Lisa Kutlin illustrated Mary T. Norton’s ability to handle a hostile audience by recounting the future congresswomen attending a meeting where she was to speak to what she thought would be a group of women. Mrs. Norton was surprised to find a sullen group of men awaiting her. “Where are your women?” Mrs. Norton wondered. “This was supposed to be a meeting for women.” One fellow stood up and said, “Our women are home, looking after their children – – – where you ought to be.” Mary T. Norton acknowledged in her unpublished autobiography that she initially “really saw red for an instant.” Taking a breath, Mrs. Norton replied with dignity, “How very, very fortunate they are to have children! [T]hat privilege has been denied me. If I had children, I’d certainly be at home with them now if they needed me. But since I haven’t, I am here to talk to you about a new responsibility that has been given women.” Her response caused the man to rise after her talk and apologize for his earlier comments.

Mrs. Norton readily acknowledged that she paid very close attention to the Democratic leaders of her district. “I always take the recommendation of county leaders as to the fitness of a man or woman for a job,” she said.

As to being one of the few women elected to the House, Mrs. Norton revealed her formula for getting along with her male colleagues. “Don’t disagree with men unless it’s necessary. You can have your own way without antagonizing them.”

Nor was Mrs. Norton a mere decoration in Congress. Her matronly appearance disguised a quite savvy politician who knew the ins and outs of the legislative process and understood how to jab an elbow into the ribs of political opponents. Mary T. Norton was quite popular in her own right, tending to the needs and problems of her constituents. Mrs. Norton’s warm personality and thoughtfulness was much appreciated by those who knew her. One such example of those qualities occurred during a memorial service for the seven members of Congress who had died in 1935, which included Senator Huey Long. As the House clerk read the biography for the late Senator Long, Mary T. Norton took an American Beauty rose and quietly placed it in a vase in memory of the late Louisiana senator. As the roll call of the dead was read, one by one, Mary T. Norton placed a rose in a vase for each fallen member.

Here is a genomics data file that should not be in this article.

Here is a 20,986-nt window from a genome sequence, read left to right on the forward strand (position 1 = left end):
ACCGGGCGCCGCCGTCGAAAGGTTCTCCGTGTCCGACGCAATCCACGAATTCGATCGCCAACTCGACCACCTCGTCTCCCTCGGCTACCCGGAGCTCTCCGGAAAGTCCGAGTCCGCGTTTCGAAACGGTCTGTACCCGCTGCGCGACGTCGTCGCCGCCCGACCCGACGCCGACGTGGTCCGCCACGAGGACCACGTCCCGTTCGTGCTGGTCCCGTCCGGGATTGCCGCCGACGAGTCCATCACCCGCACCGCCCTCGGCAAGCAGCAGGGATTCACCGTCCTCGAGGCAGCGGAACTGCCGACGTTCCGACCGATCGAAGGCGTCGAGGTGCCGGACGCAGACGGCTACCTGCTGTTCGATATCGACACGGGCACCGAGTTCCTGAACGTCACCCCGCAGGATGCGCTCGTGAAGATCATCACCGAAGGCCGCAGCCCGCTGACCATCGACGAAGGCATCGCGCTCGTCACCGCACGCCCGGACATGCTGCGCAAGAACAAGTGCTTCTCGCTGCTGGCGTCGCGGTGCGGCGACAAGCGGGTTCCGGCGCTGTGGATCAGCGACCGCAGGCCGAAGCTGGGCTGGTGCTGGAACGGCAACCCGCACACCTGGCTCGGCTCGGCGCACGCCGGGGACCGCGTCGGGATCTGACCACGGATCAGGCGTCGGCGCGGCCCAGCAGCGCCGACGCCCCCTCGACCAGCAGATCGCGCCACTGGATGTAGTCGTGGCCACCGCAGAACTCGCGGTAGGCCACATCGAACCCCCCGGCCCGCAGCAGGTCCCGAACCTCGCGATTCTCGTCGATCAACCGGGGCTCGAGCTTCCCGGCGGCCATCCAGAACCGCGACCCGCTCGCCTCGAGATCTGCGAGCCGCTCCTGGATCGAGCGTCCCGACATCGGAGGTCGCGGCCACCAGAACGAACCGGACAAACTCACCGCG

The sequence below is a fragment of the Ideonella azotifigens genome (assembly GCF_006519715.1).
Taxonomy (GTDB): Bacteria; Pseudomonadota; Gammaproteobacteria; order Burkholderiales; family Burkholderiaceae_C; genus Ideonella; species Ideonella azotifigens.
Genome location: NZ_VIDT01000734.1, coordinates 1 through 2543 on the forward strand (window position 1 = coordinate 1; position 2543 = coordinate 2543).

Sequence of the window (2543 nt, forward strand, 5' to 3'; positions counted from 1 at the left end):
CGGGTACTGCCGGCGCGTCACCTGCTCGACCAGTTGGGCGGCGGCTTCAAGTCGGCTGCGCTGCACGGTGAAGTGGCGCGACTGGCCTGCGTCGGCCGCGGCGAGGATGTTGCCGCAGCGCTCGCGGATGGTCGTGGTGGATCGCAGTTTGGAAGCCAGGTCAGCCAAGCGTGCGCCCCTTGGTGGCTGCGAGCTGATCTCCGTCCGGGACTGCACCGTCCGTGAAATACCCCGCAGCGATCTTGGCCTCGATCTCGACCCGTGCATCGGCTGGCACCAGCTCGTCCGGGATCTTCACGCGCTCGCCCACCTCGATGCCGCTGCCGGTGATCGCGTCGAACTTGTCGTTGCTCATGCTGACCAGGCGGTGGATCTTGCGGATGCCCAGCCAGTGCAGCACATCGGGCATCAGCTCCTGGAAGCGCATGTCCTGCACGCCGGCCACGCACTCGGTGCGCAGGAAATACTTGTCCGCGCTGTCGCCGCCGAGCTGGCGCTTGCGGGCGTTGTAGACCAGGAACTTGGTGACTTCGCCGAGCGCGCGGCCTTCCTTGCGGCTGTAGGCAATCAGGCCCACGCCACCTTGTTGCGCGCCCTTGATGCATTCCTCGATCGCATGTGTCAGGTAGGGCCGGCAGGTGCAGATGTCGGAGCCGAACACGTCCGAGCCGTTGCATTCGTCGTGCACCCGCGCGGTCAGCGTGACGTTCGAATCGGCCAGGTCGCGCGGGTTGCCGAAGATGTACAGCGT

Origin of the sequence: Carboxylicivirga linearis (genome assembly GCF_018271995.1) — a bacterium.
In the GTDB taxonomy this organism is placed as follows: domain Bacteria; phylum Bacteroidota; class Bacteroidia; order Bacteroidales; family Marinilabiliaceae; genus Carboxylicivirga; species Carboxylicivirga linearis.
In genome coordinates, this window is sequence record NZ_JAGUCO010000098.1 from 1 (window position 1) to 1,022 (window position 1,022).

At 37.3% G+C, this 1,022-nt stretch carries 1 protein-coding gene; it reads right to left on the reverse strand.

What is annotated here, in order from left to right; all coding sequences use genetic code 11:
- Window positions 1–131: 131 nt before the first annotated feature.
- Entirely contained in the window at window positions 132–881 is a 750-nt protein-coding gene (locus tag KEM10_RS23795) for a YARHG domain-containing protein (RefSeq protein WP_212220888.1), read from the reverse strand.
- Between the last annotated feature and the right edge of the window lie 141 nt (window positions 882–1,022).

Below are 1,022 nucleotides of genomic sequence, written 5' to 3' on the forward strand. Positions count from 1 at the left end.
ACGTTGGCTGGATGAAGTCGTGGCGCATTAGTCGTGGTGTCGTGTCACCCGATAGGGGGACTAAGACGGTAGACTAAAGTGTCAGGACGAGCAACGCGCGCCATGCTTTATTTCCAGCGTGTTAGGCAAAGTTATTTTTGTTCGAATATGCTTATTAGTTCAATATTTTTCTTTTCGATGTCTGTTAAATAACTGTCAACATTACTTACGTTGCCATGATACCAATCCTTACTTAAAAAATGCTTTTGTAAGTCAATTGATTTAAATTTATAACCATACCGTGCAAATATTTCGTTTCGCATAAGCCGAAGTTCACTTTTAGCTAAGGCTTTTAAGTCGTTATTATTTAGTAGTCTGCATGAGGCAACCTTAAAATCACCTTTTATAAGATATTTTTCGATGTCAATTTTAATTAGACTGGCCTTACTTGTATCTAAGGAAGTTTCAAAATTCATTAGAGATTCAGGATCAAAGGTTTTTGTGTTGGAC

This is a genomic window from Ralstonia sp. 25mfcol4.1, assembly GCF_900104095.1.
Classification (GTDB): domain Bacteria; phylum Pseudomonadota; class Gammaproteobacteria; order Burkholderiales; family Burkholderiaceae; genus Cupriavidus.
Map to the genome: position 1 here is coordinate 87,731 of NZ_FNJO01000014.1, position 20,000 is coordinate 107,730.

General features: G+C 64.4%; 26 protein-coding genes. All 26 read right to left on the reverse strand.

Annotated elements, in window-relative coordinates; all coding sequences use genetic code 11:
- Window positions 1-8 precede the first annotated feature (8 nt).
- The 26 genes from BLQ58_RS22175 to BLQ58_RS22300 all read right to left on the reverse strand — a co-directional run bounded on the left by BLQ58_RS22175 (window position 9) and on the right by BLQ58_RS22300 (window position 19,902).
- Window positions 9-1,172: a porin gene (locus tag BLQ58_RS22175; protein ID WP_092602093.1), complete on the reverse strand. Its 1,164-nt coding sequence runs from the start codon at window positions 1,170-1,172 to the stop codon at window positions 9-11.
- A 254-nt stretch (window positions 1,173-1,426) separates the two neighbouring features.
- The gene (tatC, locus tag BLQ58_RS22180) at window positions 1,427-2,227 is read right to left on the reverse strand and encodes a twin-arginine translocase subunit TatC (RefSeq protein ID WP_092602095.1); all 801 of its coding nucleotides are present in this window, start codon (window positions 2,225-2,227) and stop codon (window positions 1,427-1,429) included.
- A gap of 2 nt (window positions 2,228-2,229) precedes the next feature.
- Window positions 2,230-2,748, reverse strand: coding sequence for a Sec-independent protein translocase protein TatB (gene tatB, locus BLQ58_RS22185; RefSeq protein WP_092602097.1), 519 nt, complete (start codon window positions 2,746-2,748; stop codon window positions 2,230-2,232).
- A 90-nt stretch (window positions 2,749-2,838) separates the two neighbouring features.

Mrs. Norton’s matronly exterior masked a steely determination that became readily apparent when the occasion demanded it. It was Mary T. Norton who successfully went around John J. O’Connor, the chairman of the powerful House Rules Committee. When President Roosevelt’s Wage & Hours Bill got stuck in the Rules Committee, it was Mary T. Norton who carried a petition and convinced 216 of her colleagues to sign and discharge the legislation to bring it to the House floor. Mary T. Norton had been the first congresswoman ever to chair a committee of the House when she assumed the chair of the House District of Columbia Committee. Mrs. Norton’s chairmanship of the House Labor Committee was important to the people of her working-class district and made her invulnerable in an already safe seat. Mrs. Norton was the first woman to chair a major committee in the House of Representatives.